Most firms in world’s biggest trial stick to it

Passengers on a platform at Frankfurt Central Station in Frankfurt, Germany, on Friday, Jan. 19, 2024. Germany’s struggle to revive its sluggish economy is about to take an experimental turn as a host of companies take part in a pilot to work a 4-day week, with labor unions claiming that it could not only leave staff healthier and happier, but also more productive.

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Most companies involved in the world’s largest trial of a four-day working week have made the policy permanent, according to a new report.

Of the 61 British companies that took part in a six-month pilot in 2022, at least 54 (89%) said the policy was still in place, while 31 firms (51%) said they had permanently switched to a four-day working week.

The companies involved were invited to take part in a follow-up study one year on from the world’s biggest trial of a shorter working week to date.

The results, published Wednesday by think tank Autonomy, showed that all the consulted project managers and CEOs said a four-day week had a positive impact on their organization, with more than half (55%) describing the impact as “very positive.”

The vast majority (82%) of surveyed companies reported positive impacts on staff wellbeing, while 50% saw positive effects on reducing staff turnover and nearly one-third (32%) said the policy had noticeably improved recruitment.

Juliet Schor, the report’s author and a professor of sociology at Boston College, described the one-year results as “excellent,” and said the findings showed the positive effects of shorter working hours were “real and long lasting.”

“Overall results have held and in some cases have even continued to improve,” Schor said in a statement.

“Physical and mental health, and work-life balance are significantly better than at six months. Burnout and life satisfaction improvements held steady. Job satisfaction and sleep problems nudged down a bit, but the bulk of the original improvement remains.”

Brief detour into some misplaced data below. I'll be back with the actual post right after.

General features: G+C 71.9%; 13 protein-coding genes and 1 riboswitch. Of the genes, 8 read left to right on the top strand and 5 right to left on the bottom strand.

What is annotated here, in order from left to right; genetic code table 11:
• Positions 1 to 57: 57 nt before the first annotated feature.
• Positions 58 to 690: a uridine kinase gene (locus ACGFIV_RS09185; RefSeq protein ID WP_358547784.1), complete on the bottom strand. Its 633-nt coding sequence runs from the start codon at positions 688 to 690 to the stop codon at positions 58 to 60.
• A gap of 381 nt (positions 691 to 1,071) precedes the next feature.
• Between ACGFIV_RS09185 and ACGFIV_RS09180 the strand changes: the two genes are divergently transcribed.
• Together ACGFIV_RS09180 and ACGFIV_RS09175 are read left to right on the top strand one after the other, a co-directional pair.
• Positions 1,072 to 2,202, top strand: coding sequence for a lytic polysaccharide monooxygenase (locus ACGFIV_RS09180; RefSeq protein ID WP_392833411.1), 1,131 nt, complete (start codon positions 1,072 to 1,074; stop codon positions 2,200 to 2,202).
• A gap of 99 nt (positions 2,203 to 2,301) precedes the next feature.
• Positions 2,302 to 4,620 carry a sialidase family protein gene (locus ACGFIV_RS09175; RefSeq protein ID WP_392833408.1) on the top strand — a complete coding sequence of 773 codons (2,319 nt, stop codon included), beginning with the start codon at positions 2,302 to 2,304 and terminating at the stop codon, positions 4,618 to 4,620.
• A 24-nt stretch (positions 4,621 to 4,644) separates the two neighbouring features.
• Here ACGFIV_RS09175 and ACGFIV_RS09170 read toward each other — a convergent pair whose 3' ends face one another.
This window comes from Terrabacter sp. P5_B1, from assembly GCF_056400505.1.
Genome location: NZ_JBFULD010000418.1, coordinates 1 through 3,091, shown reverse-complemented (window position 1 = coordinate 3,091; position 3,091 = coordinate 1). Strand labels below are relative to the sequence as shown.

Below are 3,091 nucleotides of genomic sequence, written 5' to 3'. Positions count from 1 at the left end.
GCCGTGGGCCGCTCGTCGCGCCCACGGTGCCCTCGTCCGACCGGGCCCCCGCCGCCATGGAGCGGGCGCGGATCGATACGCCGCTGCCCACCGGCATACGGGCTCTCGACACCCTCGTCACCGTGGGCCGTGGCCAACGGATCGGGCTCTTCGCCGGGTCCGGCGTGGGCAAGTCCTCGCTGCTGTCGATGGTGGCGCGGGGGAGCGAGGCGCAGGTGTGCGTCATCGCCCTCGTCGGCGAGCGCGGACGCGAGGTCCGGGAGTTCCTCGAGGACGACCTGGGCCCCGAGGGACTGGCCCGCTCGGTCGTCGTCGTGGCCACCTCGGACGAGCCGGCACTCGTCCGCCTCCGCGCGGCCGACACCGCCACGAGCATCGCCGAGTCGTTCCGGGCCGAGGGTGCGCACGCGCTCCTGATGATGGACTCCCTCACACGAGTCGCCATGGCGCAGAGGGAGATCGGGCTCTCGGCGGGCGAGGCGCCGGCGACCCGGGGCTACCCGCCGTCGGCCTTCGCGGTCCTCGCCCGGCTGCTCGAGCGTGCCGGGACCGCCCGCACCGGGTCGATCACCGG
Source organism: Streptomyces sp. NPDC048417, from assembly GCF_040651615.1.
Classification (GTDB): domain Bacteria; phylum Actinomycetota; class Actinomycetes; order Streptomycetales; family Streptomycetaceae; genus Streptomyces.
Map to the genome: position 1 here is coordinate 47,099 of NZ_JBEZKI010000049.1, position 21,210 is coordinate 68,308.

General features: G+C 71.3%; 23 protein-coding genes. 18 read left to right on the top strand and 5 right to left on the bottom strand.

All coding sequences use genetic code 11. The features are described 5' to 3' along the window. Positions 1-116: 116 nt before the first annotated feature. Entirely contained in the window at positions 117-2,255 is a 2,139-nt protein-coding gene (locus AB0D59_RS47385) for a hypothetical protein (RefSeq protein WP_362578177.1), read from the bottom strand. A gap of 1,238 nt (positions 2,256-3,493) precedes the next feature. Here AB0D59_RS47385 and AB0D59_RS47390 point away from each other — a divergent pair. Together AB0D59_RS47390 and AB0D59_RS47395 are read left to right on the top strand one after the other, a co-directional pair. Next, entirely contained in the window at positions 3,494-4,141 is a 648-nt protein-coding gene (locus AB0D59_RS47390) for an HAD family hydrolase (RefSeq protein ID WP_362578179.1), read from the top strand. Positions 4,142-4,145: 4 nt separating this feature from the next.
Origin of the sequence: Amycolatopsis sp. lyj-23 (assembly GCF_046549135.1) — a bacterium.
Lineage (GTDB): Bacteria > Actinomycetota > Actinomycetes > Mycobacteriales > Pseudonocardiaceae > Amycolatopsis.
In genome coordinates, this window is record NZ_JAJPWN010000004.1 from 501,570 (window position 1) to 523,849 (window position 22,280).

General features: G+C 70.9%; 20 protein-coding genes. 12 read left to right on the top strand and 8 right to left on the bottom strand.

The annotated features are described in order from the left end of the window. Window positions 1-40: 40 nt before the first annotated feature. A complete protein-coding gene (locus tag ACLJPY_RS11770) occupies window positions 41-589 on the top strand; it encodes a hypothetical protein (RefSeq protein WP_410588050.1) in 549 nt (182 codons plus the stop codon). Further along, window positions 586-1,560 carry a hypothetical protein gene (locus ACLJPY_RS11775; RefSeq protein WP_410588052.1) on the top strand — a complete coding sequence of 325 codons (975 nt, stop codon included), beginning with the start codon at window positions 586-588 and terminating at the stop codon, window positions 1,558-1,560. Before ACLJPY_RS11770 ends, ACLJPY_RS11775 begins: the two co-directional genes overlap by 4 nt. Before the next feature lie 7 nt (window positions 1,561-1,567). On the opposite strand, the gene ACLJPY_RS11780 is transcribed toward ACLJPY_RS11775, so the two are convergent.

Improvements maintained one year on

The report found, however, that staff in firms where the additional day off was only weakly guaranteed, or provided on the condition of meeting certain targets, had some concerns.

For example, four-day working week models that were highly conditional resulted in some staff reporting added stress to meet deadlines, resentment against others and feelings of inequity between employees based on the nature of their role.

The report added that less committed forms of the four-day week policy also left staff less able to plan activities on their day off.

London was the No. 2 most-visited city in the world for 2023, according to Euromonitor International.

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The report said employees tended to use their day off for caring responsibilities, hobbies and chores, with staff keen to prioritize quality time for the weekend.

“One year on from the results of the UK’s four-day week pilot, virtually every company we’ve spoken to has decided to stick with the four-day week,” Will Stronge, director of research at Autonomy, said in a statement.

“The improvements in physical and mental health, work-life balance, and general life satisfaction, as well as the reductions in burnout found at the end of the trial have all been maintained one year on,” he added.


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